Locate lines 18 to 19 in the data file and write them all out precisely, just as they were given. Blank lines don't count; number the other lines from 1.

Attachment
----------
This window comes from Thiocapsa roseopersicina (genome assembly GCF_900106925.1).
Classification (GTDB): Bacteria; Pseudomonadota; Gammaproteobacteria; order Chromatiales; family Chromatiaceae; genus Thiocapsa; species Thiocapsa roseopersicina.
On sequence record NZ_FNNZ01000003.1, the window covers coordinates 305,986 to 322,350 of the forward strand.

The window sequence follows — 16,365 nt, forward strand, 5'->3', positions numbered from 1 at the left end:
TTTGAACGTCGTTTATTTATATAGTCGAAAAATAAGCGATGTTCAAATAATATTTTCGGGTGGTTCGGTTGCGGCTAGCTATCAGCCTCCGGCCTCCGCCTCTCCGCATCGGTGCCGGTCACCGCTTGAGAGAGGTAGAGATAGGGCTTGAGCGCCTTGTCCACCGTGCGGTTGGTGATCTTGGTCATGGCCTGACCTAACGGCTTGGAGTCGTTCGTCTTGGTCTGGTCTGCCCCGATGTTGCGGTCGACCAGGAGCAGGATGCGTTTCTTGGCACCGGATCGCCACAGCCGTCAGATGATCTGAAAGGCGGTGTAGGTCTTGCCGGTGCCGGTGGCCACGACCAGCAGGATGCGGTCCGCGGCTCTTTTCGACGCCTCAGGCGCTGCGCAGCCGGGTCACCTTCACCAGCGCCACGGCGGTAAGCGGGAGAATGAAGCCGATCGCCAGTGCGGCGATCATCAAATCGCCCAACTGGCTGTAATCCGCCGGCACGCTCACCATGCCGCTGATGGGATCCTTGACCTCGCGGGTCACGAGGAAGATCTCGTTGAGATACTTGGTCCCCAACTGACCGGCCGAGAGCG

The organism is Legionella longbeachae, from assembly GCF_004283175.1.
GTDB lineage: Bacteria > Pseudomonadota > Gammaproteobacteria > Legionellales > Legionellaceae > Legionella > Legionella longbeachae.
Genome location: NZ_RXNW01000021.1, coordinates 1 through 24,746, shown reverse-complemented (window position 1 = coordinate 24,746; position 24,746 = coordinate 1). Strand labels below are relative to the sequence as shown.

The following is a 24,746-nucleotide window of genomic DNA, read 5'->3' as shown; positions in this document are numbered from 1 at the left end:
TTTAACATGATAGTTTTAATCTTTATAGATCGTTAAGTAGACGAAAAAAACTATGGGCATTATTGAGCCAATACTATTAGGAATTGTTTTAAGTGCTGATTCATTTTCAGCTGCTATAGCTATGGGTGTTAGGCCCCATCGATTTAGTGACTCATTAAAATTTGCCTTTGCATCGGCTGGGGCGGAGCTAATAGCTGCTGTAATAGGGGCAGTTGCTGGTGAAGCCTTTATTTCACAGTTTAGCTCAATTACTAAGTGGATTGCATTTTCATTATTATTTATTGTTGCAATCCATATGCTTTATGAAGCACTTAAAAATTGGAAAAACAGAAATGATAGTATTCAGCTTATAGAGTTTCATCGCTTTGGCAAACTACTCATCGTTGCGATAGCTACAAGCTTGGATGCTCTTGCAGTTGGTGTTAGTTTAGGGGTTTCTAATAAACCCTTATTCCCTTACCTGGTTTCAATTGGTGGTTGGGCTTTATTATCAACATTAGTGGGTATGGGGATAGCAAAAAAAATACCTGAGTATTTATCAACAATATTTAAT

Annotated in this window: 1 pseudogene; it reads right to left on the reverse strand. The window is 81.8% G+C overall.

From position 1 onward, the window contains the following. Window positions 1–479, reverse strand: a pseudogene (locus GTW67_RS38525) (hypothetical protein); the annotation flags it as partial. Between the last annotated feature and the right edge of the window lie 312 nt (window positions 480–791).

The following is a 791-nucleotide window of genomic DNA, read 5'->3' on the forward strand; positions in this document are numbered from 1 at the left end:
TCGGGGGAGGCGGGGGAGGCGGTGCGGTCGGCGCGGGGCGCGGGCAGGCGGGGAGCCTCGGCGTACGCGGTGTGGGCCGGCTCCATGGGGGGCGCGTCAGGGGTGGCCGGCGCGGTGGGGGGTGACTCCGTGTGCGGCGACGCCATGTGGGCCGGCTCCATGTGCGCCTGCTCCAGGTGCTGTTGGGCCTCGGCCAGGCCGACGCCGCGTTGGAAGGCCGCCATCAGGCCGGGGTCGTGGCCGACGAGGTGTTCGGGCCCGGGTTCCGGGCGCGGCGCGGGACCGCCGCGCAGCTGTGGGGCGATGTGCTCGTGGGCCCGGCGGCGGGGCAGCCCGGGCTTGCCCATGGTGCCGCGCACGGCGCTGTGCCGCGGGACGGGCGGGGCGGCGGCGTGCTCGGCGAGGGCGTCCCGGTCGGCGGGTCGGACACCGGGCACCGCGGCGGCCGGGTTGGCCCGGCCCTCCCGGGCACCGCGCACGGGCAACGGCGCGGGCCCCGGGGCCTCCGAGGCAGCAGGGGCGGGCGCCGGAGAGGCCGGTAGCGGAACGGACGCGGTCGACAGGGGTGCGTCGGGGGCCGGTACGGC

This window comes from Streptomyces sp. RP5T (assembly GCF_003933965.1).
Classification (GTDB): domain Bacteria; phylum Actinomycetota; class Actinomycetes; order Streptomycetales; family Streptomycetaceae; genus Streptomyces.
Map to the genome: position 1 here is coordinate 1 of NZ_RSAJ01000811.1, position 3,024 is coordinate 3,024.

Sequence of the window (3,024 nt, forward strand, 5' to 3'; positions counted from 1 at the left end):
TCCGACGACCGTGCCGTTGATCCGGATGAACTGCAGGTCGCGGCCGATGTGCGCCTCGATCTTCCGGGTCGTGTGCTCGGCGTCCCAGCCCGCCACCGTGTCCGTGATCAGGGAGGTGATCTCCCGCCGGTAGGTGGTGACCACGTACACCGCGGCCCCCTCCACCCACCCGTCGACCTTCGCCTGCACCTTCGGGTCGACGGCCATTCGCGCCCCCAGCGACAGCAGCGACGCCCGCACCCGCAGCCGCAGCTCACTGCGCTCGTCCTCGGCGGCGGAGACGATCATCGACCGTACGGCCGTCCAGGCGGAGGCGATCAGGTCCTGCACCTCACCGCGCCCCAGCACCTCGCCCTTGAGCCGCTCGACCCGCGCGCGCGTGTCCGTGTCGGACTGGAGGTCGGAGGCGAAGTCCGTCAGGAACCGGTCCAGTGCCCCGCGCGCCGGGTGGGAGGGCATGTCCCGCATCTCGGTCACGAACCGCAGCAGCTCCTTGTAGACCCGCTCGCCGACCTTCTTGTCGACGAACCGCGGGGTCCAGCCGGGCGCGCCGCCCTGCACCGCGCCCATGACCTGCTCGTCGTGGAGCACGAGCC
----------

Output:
Sequence of the window (3,024 nt, forward strand, 5' to 3'; positions counted from 1 at the left end):
TCCGACGACCGTGCCGTTGATCCGGATGAACTGCAGGTCGCGGCCGATGTGCGCCTCGATCTTCCGGGTCGTGTGCTCGGCGTCCCAGCCCGCCACCGTGTCCGTGATCAGGGAGGTGATCTCCCGCCGGTAGGTGGTGACCACGTACACCGCGGCCCCCTCCACCCACCCGTCGACCTTCGCCTGCACCTTCGGGTCGACGGCCATTCGCGCCCCCAGCGACAGCAGCGACGCCCGCACCCGCAGCCGCAGCTCACTGCGCTCGTCCTCGGCGGCGGAGACGATCATCGACCGTACGGCCGTCCAGGCGGAGGCGATCAGGTCCTGCACCTCACCGCGCCCCAGCACCTCGCCCTTGAGCCGCTCGACCCGCGCGCGCGTGTCCGTGTCGGACTGGAGGTCGGAGGCGAAGTCCGTCAGGAACCGGTCCAGTGCCCCGCGCGCCGGGTGGGAGGGCATGTCCCGCATCTCGGTCACGAACCGCAGCAGCTCCTTGTAGACCCGCTCGCCGACCTTCTTGTCGACGAACCGCGGGGTCCAGCCGGGCGCGCCGCCCTGCACCGCGCCCATGACCTGCTCGTCGTGGAGCACGAGCC